So are we, as campaigning organisations, on the verge of forced redundancy, in light of this shift towards decentralisation? No… or at least not necessarily.

If, in the coming months and years we are able to adapt to this changing terrain, and accept, that we won’t always be able to ‘lead’ every campaign we want to take on, I think we will find our roles to be ever-more important, as e-campaigning becomes part of more and more peoples’ social media routine. Alternatively, if we cling to the more traditional, command-and-control mechanisms of brand consistency and uniform messaging, people may very well find other ways of getting themselves heard on the issues they care about, that are less-restricting to their personal schedules or ideas of activism.

Practically speaking though, what would campaigning look like in this new environment? The ever-allusive answer is that it could look like a lot of different things, which is another reason it may be harder for some organisations to adapt effectively. It’s much harder to plan for a campaign when you:

  • don’t know when it might happen
  • don’t know exactly what it’s going to be about, and
  • don’t know what contribution you might be making to it.

What to do about it

But luckily we’re not flying totally blind here and there are still things we can do to prepare! The key is in flexibility; if a Trafigura-esque (spontaneous, leaderless) ‘campaign’ emerges within your area of expertise:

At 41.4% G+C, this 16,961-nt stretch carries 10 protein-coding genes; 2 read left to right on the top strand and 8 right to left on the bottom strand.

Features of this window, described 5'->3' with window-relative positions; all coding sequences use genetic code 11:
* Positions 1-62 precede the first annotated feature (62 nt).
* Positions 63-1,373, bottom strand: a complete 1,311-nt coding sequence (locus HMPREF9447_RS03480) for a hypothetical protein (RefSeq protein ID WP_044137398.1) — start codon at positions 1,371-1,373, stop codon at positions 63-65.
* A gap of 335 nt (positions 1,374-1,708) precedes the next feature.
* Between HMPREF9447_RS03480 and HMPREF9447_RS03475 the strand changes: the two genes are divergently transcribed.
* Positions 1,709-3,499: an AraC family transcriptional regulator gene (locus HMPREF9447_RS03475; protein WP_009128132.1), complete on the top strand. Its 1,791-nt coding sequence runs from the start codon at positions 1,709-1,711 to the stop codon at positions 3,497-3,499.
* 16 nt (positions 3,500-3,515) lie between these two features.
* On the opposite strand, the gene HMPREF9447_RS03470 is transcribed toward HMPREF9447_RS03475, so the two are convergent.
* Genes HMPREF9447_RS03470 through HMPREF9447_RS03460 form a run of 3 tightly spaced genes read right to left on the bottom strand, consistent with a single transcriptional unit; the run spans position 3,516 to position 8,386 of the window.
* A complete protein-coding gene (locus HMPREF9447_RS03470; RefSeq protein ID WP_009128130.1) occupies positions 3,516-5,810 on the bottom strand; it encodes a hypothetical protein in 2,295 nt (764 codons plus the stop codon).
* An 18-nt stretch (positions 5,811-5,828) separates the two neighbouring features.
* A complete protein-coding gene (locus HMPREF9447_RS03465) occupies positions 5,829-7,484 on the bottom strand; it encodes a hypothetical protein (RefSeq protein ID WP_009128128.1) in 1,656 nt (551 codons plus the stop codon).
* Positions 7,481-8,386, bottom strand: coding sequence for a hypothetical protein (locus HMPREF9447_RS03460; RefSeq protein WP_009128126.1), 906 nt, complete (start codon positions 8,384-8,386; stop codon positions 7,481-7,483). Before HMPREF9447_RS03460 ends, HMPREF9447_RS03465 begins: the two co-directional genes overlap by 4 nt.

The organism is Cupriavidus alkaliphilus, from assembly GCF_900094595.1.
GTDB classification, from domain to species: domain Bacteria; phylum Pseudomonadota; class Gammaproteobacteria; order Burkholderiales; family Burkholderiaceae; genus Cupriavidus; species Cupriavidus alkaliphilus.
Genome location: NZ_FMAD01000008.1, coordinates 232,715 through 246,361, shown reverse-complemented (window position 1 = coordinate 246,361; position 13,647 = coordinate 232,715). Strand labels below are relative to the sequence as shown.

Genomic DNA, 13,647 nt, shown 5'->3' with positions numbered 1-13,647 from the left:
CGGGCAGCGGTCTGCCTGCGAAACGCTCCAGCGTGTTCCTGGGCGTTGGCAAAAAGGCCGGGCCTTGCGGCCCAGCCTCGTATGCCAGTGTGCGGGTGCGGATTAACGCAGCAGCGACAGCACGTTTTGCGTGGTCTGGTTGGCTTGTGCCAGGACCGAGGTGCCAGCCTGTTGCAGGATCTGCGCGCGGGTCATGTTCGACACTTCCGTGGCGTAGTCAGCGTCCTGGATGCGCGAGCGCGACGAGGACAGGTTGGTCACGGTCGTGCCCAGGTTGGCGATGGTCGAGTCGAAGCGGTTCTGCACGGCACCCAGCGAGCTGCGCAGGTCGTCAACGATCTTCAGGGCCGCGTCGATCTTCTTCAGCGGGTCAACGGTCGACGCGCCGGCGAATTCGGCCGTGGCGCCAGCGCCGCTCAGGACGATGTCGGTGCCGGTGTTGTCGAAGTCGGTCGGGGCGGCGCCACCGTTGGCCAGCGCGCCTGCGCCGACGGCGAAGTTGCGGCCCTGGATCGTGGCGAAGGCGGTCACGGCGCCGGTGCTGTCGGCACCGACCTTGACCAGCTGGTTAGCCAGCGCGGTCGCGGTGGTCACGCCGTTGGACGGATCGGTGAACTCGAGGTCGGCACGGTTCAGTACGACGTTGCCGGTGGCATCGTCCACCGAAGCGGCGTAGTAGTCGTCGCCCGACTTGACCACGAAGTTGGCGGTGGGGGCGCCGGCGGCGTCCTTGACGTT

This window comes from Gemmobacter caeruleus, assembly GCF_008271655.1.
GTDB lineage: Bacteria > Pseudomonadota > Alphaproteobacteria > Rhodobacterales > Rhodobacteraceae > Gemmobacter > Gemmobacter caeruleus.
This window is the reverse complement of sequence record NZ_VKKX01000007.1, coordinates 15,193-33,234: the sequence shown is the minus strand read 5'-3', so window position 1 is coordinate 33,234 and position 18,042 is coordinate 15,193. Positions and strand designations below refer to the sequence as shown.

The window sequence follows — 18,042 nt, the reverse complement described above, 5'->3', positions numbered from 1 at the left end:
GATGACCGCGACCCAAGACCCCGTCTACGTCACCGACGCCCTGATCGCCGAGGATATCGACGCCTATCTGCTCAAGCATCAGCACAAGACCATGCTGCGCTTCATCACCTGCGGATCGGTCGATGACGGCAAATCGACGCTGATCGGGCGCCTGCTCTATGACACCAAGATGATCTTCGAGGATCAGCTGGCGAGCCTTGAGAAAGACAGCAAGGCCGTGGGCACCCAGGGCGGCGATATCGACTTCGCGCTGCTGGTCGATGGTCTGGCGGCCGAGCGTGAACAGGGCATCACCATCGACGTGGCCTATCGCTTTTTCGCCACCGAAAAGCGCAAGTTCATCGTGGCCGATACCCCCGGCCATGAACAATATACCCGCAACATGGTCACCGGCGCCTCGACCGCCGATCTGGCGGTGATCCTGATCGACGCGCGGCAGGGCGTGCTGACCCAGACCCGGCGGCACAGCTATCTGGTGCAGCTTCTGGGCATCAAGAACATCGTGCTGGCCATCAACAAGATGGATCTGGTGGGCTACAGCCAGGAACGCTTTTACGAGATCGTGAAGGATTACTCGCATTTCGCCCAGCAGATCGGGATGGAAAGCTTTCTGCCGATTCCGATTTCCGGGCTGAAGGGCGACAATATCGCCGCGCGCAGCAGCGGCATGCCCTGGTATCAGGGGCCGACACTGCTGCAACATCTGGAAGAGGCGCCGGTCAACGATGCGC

Make sure you’ve already got the relevant information available online – reports, stories, interviews – so you can start to link to it and share it around, as soon as the topic appears to be taking off. If people are linking to your information repeatedly, it builds a collective sense of trust that your messages carry some authority in the given area. Trust will make your next steps that much easier.

Figure out who the others are who seem to have some authority on the issues. This may cut against some organisations’ instincts, but promote what they are saying and doing as well, whether via Twitter, a blog, your website, or a Facebook page. Reciprocity is an important tenet of social media culture, and will inevitably benefit your both work and your cause, if you can demonstrate that you’re involvement is bigger than just your organisation.

Lastly, (and maybe most importantly) be prepared to offer whatever makes sense to those in the ‘campaign’ who are most active and vocal. Maybe this means providing a meeting space for activists looking to move their online actions into ‘real world’; maybe this means making an introduction to a relevant politician whom you’ve already built a relationship with; maybe this means setting-up a one-off campaign action for supporters to engage with… your potential types of contributions in such a situation could be endless, but your potential returns could be greater than those of many of our most successful traditional campaigns.

The potential for unprecedented numbers of people to come together to affect change has never been greater; let’s make sure that, though we might not be in the middle of it all, at least we can find ourselves a place where it counts…

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More Like People is an association of freelance consultants, facilitators and trainers, working primarily in the voluntary, community and campaigning sectors in the the UK and elsewhere.